I had completely missed out on this series, and if it hadn't been for the movie The Golden Compass and the resulting review in The Atlantic, I would have probably gone on with my life without ever getting to meet Mr. Pullman's writing.
I read the trilogy in Hawai`i, on my last trip. As a matter of fact, I spent most of my daylight time reading the three volumes, and I sincerely regret not having made more of it. Sure, the books are a good read, but they are after all for a young audience, and it shows.
At first, I was taken a little aback by the incongruence between the review and the first chapters: where the review promised a mastodon of convicted atheism, the book read more like any other adventure stories written for early teenagers. It goes into the same category as the Narnia series (which the review references) or the Harry Potter books. It's an adventure story that plays in an unreal world.
I haven't read Narnia, nor do I really plan to – the writing is probably too similar to the other two series I indeed read. The reviewer in The Atlantic, though, reported that Christians everywhere in this country were going to boycott the movie as the anti-Narnia, the book in which atheism is made to look like the main option for this and any other world.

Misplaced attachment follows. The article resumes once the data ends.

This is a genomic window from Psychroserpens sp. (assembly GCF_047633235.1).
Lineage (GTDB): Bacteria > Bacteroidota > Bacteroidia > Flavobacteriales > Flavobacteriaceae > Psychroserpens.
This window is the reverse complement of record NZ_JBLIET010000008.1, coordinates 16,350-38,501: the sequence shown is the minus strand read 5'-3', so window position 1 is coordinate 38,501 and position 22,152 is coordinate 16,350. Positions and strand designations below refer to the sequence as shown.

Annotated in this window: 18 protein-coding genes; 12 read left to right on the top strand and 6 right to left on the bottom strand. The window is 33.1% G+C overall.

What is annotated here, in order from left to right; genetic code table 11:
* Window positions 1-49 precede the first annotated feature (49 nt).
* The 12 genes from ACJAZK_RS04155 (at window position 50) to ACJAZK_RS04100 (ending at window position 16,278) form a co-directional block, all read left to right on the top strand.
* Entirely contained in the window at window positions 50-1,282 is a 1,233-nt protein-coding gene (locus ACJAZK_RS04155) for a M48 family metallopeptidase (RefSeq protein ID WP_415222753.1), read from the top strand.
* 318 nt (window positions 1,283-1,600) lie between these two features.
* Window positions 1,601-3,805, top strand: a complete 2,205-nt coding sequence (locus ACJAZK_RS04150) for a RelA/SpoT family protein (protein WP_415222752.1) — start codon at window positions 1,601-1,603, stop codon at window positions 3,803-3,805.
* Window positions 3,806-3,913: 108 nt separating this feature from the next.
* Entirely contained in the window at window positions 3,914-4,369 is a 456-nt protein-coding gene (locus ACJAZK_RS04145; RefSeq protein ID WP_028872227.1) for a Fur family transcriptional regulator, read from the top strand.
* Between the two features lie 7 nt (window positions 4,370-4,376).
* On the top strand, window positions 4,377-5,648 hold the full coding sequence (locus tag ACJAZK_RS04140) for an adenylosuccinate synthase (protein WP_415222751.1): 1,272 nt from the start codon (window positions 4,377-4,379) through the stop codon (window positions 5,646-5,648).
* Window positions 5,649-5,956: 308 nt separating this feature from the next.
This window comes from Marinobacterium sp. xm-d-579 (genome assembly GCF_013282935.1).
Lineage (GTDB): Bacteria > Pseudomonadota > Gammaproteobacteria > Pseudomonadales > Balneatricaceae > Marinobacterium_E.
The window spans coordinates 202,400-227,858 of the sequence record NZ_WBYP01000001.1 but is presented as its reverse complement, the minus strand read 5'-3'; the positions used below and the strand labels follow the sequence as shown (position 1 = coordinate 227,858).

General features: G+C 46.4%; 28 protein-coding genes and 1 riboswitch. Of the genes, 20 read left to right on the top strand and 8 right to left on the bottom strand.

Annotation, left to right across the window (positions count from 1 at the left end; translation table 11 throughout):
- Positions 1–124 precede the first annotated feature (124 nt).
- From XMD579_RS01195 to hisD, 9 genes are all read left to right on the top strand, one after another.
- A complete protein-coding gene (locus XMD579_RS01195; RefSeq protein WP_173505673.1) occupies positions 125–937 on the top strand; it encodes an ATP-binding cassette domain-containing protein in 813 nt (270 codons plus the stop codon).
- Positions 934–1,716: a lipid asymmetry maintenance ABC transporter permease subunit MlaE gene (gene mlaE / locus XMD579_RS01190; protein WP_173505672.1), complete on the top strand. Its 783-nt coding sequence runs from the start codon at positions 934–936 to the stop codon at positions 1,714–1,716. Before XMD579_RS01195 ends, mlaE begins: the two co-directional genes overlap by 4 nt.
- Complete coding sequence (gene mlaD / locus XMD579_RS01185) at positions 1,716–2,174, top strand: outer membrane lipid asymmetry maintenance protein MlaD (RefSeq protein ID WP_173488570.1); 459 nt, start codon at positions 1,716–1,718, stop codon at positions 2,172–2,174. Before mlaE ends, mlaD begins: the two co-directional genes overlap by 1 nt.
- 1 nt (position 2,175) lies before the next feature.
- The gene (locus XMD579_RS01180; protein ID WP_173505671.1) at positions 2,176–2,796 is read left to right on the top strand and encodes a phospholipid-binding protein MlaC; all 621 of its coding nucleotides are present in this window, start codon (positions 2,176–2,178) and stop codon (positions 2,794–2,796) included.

To be fair to Mr. Pullman, the god he envisions is decidedly not the creator of the universe, but a sad usurper that will die an unremarkable death in the confines of the last volume. At the same time, the book makes the church (the Catholic Church, no less) look really bad, as they knowingly stick with the old guy, despite evidence he is not the Real God.
Ah, what can I say? The book is a fascinating read for a teenager. I am absolutely certain that some teenager somewhere is going to take this as the absolute truth. But I find the whole premise a bit silly, in that it needs to reconcile eternal truth with the plot of an adventure novel.
By that I mean that the pacing and arc of an epic are pre-defined and rigid: you need the Heroes, the Event that split the Heroes apart, the Bad Guy, the Helpful Helper, and the Struggle, and there you go, you've got your recipe for epic. Pullman's books are just like that, but that interferes with a story that wants to be about something bigger.
To make things worse, the language is odd. Maybe it's just British odd, and the Brits love it that way, but I cannot but marvel at the omnipresent flights of sentimentality, where one or the other of the protagonists throws him- or herself at the other, always seeming to shout: "Dear!"
All in all, a good read for a young person with an open mind, but not anything I am lusting to read again.